• Day36


    October 6, 2018 in the United Kingdom ⋅ ⛅ 11 °C

    A lovely relaxing day in Looe. After all the driving yesterday we decided to stay put today and not use the car at all. We slept in before heading off on a lovely slow walk around both sides of the tidal river which splits Looe in half. Even though it was grey and spitting it was still warm enough and we stayed dry. The shops were so interesting and there so many more of them than we realised last night. There were heaps of little cafes and bakeries, mainly specialising in Cornish pasties and many gift shops all with a nautical theme going on. There were also several very nice farm shops so we gathered more delicious bits for our dinner. We stopped for the loveliest lunch at a gorgeous little tearooms called Miss Marples, where we sat upstairs overlooking the street. We continued exploring the far side of the river until we spotted the ferry ride for 50p each. We climbed aboard a little boat and had a ride the 200m across the water to the side we are staying on. We then wandered up our street to the cottage. At 4pm we walked back with the sun coming out, into town, this time on a mission- to find the only bar in town showing live sport as the All Blacks were playing South Africa. It was pretty rough and we entered through a door at the back of a narrow alleyway, but we settled in to watch one of two televisions showing sport. To our dismay there was no sound and instead we were listening to a soccer programme on the other TV, even though we were the only people who had come in wanting to watch something. We left at half time very frustrated and walked home. We made a detour into the oldest pub in Looe which is at the bottom of our street and ended up spending almost two hours there chatting to a lovely couple from Somerset. The disappointment of the rugby was forgotten as the atmosphere of this pub was so lovely, even with the barking of a badly behaved dog in there, and we really enjoyed comparing our lifestyles on opposite sides of the world. We then headed home for a lovely platter of food and some TV. Looe is a beautiful spot- so pleased to have chosen it for our last stop and the cottage is wonderful. Just so comfortable and cosy and everything we need. Only hope we don’t get a parking ticket as not sure we are really parked inside the yellow lines. Would probably still be in the car though if we were any closer to the house!Read more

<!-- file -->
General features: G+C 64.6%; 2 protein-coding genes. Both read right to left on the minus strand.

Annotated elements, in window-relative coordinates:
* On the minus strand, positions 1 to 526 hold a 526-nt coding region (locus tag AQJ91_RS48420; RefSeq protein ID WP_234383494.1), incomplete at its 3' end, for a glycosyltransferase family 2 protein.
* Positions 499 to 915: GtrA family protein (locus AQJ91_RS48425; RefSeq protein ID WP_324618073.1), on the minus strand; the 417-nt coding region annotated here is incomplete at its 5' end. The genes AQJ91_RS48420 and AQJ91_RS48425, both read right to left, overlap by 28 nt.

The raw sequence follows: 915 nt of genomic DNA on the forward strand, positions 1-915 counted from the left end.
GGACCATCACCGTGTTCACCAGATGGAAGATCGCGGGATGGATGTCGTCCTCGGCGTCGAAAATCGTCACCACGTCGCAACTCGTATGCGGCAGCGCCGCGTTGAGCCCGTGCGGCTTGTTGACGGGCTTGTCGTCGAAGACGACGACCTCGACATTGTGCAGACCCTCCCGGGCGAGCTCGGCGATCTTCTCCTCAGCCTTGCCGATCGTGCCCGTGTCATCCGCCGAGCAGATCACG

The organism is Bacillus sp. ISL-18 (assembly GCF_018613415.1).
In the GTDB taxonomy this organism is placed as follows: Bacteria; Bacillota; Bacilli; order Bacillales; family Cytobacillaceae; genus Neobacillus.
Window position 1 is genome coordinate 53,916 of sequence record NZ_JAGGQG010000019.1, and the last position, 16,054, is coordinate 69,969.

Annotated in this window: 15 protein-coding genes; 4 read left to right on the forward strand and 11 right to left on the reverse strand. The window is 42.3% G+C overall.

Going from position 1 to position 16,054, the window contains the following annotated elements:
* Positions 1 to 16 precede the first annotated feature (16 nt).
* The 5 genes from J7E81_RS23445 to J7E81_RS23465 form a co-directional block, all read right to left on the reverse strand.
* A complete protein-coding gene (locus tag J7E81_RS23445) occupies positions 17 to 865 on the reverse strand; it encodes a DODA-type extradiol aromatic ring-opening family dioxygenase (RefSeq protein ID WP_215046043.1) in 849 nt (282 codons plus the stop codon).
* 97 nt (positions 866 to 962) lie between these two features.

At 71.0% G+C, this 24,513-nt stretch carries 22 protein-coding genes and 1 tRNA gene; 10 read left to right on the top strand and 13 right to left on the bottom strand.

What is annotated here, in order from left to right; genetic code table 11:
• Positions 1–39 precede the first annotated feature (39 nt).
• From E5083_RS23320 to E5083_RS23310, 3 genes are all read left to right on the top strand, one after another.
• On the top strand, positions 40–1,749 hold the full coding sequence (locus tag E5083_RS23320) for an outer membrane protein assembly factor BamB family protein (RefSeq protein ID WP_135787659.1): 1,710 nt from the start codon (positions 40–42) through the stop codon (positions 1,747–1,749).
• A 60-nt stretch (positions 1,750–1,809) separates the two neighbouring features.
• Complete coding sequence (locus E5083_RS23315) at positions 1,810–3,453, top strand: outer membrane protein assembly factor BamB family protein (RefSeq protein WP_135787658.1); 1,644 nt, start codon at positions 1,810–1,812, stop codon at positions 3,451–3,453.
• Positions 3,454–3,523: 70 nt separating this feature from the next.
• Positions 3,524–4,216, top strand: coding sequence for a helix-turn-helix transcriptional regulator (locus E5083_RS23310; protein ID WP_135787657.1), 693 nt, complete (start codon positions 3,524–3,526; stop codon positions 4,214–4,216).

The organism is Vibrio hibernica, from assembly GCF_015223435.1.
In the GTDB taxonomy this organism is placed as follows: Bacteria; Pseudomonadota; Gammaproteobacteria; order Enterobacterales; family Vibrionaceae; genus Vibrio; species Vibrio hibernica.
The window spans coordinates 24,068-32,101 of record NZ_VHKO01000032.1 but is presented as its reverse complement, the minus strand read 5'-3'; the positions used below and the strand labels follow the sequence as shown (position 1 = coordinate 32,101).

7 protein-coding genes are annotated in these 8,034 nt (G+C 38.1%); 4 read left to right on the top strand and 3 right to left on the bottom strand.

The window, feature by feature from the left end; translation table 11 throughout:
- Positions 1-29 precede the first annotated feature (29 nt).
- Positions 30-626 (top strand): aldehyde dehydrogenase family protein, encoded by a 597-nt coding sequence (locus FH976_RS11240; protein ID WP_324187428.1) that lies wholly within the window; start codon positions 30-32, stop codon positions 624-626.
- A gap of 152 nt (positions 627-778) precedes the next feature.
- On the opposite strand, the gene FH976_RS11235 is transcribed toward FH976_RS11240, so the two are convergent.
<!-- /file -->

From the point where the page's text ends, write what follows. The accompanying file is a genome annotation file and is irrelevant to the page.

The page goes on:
• Day35

    Cardiff to Looe

    October 5, 2018 in the United Kingdom ⋅ ⛅ 16 °C

    Another day of huge contrasts-both in scenery and in our moods! We breakfasted at the lovely Raddison Bleu hotel and set off towards Cardiff Castle. By chance we came upon Cardiff Arms Stadium, to David’s delight. We carried on for what seemed a short distance to view the castle from its gates. We then spent the rest of the morning retracing our steps from last night and David did some good shopping in House of Fraser. The shops were lovely, especially the huge John Lewis department store which really was lovely. We had lunch at Wagamamas and it was delicious. We then collected our bags and caught the bus out to the airport, all of which went smoothly. We arrived at the car rental office to spend a most frustrating hour waiting for service by a very incompetent worker and the whole place seemed so disorganised. An hour later we finally left for Looe. Our GPS said we would arrive at 6 30 which was a three hour trip. However the traffic from the spectacular Severn Bridge was horrendous until it was barely moving. We were in queues of traffic for at least an hour with huge trucks and cars converging from all directions. We realised that the big intersection of roads south and to London was the issue and it was Friday afternoon. Goodness knows where everyone was going! Worst traffic we have stuck and we were yet to face the later challenge of very dark, narrow winding roads as we followed the GPS to Looe. Even then there seemed to be a lot of traffic and everyone was driving with their lights on full as it was like driving through dark tunnels created by trees over the roads. We were exhausted by the time we got to Loee at 8 15 and we then had a bit of a mission finding Clara’s Cottage. However we were rewarded with the best B and B yet. It is the cutest little two storey cottage up a very steep street. It has all we want, even a welcoming hamper! We were starving so left for the walk back into town. As the town is on two sides of a river we crossed the bridge and dined at a small pub there. The manager gave us some tips on things to do in Looe and by dark it all seemed very cool with lighting along both sides of the river. We look forward to seeing it in the daylight.Read more

  • Day35

    Cork to Cardiff

    October 5, 2018 in Ireland ⋅ ⛅ 10 °C